Reach Outside of Yourself

I really enjoy the times that musicians collaborate into areas outside of their norm, outside of their comfort zone.  My favorite recent example is Yo-Yo Ma and his foray into bluegrass:  Yo-Yo Ma and bluegrass

Here, he shows another side of himself.  He’s still the cello virtuoso – you can still hear that – but listen, there’s other stuff going on.  He’s smiling and laughing with his colleagues.  He’s not in the front of the orchestra, he’s just a bloke on stage with some other players.  The sounds are incredible, congruent, and unexpected.

As long as we’re on the Bluegrass theme, I love love love the collaboration of Alison Krauss and Robert Plant, and the best of those efforts is “Black Dog”: Robert and Alison

Which one has the googly eyes for the other?  I’ve debated this with people.  I guess it goes both ways.  These songs, this collaboration, and this concert in particular, is one of the greatest things I’ve discovered in the past several years.

(If you need a reminder for the original sound:  Led Zep and ‘Black Dog’

Hey, hey mama said the way you move
Gon’ make you sweat, gon’ make you groove
Ah ah child way ya shake that thing
Gon’ make you burn, gon’ make you sting
Hey, hey baby when you walk that way
Watch your honey drip, I can’t keep away

Another favorite in this realm is the work that Mudhoney did with Jimmie Dale Gilmore.  On a 5-song EP, each played one Mudhoney song and each played one JDG song, and then they played together on a cover of the Townes Van Zandt composition, “Buckskin Stallion Blues”: Mudhoney / Jimmie Dale Gilmore

Steve Turner’s kickass guitar work really seems to propel Jimmie’s voice into a new area for him to explore.  That’s what reaching out does, and it’s exciting.  (You might guess that I picked this up as a fan of Mudhoney, and not so much of JDC.  You’d be correct.)

About a year ago I was at the Sky Cries Mary show in Seattle with a friend of mine and I was telling her about the Mudhoney/JDG thing, and a hipster leaned into us and asked, “Did you say Mudhoney did an album with Jimmie Dale Gilmore?”  I said “yes”.  He said, “I’ll have to check it out.”  Nothing here is “new new”, but I hope that the reader will find something s/he had not previously been listening to, something personally new.  Tell me about something on your list where a musician is reaching outside of their norm!


© Community Noise 2016.  Unauthorized use and/or duplication of this material without express and written permission from this site’s author and/or owner is strictly prohibited.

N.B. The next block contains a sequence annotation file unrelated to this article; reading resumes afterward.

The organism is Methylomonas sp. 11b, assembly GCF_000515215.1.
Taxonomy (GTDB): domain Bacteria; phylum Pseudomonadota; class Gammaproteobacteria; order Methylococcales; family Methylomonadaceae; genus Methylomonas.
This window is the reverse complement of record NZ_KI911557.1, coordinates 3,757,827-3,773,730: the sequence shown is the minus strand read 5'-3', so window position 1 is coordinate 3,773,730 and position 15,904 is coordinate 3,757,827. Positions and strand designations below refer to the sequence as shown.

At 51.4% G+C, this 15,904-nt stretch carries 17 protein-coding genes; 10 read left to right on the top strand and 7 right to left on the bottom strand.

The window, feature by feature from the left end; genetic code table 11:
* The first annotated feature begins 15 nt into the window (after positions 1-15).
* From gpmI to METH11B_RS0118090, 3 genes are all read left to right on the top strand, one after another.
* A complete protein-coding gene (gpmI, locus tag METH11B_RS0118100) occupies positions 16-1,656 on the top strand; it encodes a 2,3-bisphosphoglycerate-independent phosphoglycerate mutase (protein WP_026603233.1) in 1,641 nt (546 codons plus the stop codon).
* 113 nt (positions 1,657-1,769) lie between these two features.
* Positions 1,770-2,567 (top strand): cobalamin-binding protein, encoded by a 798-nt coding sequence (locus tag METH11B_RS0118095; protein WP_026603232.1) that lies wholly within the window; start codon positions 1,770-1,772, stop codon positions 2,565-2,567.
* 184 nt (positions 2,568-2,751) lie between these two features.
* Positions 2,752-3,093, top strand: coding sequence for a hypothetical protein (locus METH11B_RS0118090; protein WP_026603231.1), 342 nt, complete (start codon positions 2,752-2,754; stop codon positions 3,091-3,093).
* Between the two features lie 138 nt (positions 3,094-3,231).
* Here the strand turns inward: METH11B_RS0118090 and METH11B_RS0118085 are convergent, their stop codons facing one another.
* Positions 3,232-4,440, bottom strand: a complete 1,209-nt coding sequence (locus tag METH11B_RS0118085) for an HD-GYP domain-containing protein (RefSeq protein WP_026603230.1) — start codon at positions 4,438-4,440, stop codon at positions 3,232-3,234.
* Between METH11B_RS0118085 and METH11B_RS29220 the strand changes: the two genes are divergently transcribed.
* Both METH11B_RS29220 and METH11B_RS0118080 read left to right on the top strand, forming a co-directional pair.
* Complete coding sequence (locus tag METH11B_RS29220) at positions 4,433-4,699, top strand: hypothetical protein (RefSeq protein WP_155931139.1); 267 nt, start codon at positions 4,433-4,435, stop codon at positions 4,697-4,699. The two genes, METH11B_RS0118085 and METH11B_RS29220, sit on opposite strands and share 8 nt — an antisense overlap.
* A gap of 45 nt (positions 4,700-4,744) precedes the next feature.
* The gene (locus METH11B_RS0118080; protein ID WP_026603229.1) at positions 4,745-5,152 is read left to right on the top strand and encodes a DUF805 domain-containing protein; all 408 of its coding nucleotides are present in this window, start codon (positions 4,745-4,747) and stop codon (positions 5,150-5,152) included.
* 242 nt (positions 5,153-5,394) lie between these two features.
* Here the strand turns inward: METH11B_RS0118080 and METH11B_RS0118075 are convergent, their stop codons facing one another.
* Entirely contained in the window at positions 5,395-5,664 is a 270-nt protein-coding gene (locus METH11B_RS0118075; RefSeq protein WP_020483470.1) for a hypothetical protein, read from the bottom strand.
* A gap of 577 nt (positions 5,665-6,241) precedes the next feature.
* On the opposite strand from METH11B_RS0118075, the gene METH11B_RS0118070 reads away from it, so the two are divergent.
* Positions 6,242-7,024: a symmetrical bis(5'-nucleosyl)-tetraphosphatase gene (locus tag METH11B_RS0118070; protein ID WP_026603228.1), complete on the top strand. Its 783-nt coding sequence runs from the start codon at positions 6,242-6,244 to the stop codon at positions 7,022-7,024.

I have seven nephews, all adults now, and I have very different relationships with each of them.  A few years ago, my brother’s boy, Tr, asked me if I listened to The Pixies.  ?  Of course I do.

I advised him that a first take might suggest that The Pixies are about one fat man screaming and singing, and another man attacking his guitar like he’s trying to strangle it.  Only good can come of such things.  Continue on down the road and The Pixies are about so much more.  I recommended some Pixies’ songs for him to try out, like this one:

“Is She Weird”:

We shared a few other things, and, apparently, his son learned to dance when listening to Beat Happening:

“Other Side”:

He’s really into Wolf Parade.

“Fine Young Cannibals”:


Since then, we seem to have developed a really good relationship around and about music that we’re listening to.  It’s been awhile now.  He hasn’t been on FB much recently.  I guess having two little boys is blowing his free time. We were able to chat a little bit at Thanksgiving this year.


He had to say “whah whah, wha, whah whah whah” to me over and over and over.  Sometimes I really struggle with the spoken language.  I finally heard him right, the band is Car Seat Headrests.  I guess the bloke used the back of his car as his recording studio, so named himself after what was in front of him.

“Drunk Drivers/Killer Whales”:


It’s good sing-along music.  I’d heard this song before on the radio.  It didn’t knock me over.  The problem with the radio is that I’ll have it on when I’m doing stuff, so it really takes something to knock me over.  (Jack White’s “I’m Shakin’” is an example of something on the radio that knocked me over good.)  So that’s another good reason to read/write a blog – you have to designate time to pay attention and listen to what you’re listening to.  I’m starting to like this stuff.  Here’s another sampling, this one more noisy.  I like noise.



That same weekend, Tr sent me an e-mail with another recommendation.  Next up, we have Operators playing a couple of songs for us.

“Cold Light”:

“Blue Wave”:


Operators are good.  There’s a nice feel to these songs, lots of good sounds and instrumentations.  It’s a full sound.  Are they a little too poppy?  Dunno.  I’m still trying to figure this out.  For some songs, here and there, I think they’re really pretty enjoyable to have on the stereo.


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Rough Trade